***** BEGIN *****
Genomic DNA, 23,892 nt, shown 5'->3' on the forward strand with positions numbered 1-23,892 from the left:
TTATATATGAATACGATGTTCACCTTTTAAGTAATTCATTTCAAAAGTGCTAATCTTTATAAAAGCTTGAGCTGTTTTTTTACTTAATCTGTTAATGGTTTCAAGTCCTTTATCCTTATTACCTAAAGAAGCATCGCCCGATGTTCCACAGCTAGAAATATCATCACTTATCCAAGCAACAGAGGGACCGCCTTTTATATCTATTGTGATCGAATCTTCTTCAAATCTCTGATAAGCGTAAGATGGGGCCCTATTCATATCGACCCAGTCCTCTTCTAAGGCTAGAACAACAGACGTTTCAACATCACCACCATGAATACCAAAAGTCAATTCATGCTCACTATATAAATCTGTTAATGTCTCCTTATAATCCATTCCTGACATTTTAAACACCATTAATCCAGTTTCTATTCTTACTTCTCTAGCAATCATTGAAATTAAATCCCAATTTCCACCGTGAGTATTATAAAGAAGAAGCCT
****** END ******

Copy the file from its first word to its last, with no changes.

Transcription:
Genomic DNA, 23,892 nt, shown 5'->3' on the forward strand with positions numbered 1-23,892 from the left:
TTATATATGAATACGATGTTCACCTTTTAAGTAATTCATTTCAAAAGTGCTAATCTTTATAAAAGCTTGAGCTGTTTTTTTACTTAATCTGTTAATGGTTTCAAGTCCTTTATCCTTATTACCTAAAGAAGCATCGCCCGATGTTCCACAGCTAGAAATATCATCACTTATCCAAGCAACAGAGGGACCGCCTTTTATATCTATTGTGATCGAATCTTCTTCAAATCTCTGATAAGCGTAAGATGGGGCCCTATTCATATCGACCCAGTCCTCTTCTAAGGCTAGAACAACAGACGTTTCAACATCACCACCATGAATACCAAAAGTCAATTCATGCTCACTATATAAATCTGTTAATGTCTCCTTATAATCCATTCCTGACATTTTAAACACCATTAATCCAGTTTCTATTCTTACTTCTCTAGCAATCATTGAAATTAAATCCCAATTTCCACCGTGAGTATTATAAAGAAGAAGCCT